The Bilberry Cottage Chronicles
Friday January 1st 2010
Relief – Brian and I are now alone to enjoy not only the post-festive slump but also the post-move collapse. Having bought at the beginning of September, we finally took possession of Bilberry Cottage on December 8th 2009 after 3 months of work including some re-plumbing and wiring, rather more re-plastering and a complete redecoration. Work still outstanding comprises a new oak floor in hall (original parquet collapsed beyond redemption), a front porch and what we had hoped would be a 4 foot balcony off the master bedroom but which (thanks to kill-joy Middletown planners) are French doors currently opening into thin air, to be made safe with decorative iron railing and complemented by pergola-style open porch over the kitchen door.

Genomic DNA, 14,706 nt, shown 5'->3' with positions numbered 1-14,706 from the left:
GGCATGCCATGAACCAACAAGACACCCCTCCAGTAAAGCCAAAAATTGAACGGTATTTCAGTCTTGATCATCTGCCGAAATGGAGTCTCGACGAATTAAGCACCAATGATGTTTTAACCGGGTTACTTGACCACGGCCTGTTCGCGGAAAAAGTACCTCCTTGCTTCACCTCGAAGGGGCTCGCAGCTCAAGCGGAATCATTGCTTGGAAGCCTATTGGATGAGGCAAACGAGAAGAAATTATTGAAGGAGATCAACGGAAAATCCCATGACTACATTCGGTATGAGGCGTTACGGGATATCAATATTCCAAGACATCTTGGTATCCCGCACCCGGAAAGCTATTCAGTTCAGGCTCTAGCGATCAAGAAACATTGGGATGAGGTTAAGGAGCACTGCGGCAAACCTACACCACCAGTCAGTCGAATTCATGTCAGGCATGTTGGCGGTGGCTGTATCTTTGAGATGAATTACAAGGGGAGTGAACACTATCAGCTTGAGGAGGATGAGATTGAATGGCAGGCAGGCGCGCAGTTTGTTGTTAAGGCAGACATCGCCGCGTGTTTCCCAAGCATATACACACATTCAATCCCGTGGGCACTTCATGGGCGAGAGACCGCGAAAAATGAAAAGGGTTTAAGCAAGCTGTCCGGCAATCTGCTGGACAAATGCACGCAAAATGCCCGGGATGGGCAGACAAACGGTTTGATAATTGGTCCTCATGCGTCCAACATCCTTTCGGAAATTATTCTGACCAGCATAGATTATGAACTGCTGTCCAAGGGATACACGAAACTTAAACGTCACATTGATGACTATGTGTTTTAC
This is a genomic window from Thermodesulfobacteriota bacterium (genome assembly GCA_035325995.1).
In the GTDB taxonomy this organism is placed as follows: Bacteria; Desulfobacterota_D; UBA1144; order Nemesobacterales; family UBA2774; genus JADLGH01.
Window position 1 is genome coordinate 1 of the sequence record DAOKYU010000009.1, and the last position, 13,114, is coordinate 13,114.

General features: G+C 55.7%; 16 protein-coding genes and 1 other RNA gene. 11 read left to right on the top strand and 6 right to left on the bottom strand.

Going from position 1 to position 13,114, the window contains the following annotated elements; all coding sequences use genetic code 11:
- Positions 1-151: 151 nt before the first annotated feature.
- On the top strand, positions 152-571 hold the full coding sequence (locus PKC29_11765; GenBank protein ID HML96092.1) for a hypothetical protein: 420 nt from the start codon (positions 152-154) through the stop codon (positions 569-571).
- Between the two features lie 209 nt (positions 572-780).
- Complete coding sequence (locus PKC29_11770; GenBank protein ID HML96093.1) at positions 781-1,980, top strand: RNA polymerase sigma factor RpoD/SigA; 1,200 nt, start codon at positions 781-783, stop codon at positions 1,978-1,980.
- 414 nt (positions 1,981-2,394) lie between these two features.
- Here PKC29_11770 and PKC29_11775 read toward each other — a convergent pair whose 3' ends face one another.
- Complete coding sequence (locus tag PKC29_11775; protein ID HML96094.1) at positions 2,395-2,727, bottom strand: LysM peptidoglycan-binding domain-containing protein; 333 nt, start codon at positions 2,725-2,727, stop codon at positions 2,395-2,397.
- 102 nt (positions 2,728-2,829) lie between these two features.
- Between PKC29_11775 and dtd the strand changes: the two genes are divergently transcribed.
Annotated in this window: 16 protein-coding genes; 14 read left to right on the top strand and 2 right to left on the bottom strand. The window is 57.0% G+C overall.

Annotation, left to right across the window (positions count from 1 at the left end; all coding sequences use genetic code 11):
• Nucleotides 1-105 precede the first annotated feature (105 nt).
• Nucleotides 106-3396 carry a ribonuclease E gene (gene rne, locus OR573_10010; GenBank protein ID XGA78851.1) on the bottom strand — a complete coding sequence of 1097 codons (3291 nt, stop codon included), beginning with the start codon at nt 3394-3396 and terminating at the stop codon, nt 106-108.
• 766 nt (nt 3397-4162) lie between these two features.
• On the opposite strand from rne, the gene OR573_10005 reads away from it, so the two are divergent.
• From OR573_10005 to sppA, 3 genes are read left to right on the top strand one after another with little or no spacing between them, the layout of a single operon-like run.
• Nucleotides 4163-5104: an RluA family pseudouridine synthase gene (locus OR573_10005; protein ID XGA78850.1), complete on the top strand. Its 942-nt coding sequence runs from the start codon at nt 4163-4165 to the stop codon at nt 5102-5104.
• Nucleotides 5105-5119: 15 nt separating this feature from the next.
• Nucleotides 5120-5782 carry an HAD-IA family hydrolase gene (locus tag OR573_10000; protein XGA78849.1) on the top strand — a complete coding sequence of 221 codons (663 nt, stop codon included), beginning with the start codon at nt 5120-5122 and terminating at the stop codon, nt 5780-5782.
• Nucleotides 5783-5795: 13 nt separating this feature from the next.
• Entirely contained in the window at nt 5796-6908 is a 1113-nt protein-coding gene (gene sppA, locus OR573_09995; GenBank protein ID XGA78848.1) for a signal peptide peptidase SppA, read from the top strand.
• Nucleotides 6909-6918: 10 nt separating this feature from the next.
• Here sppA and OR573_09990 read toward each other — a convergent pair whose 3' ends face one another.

Built in 1927 (the exact year of 2 other of our now 7 Middletown abodes), in buying Bilberry Cottage it could be said that Brian and I have returned to our roots. In fact, we have regressed 30 years as in 1980 I wanted to buy this very house but was disappointed by Brian who didn’t like the look of a crack in the back bedroom wall. In the intervening years that issue had been dealt with by the construction of a two story rear extension which, together with a pretty conservatory, meant that the once-rejected dwelling now offered just the right amount of accommodation for downsizing Merchants. The remaining cracks on the staircase, bedroom ceilings and kitchen walls seemed less daunting in the knowledge that we had bought under budget and therefore had the “readies” for swift remedial action. When I say we bought under budget, I don’t mean to give the impression that, despite our 2 years of renting and waiting, we bagged a bargain. It was the vendors’ lucky day when my eye alighted on an estate agent’s email which, mirabile dictu, actually contained something of interest. Once again this modest semi, on a main road within walking distance of the town centre, spoke to me of a gentler era of magnolias and wisteria, open fireplaces , sun shining through stained glass, a range-master cooker and squirrels through the kitchen window. Apparently it said something rather different to Brian – a sinister susurration of subsidence underlying the strident demands of lawns needing cutting and windows wanting painting. I was not to be denied a second time, however, and with the possibly over-optimistic promise of a substantial amount left over to plump up an undernourished pension plan – Reader, I convinced him!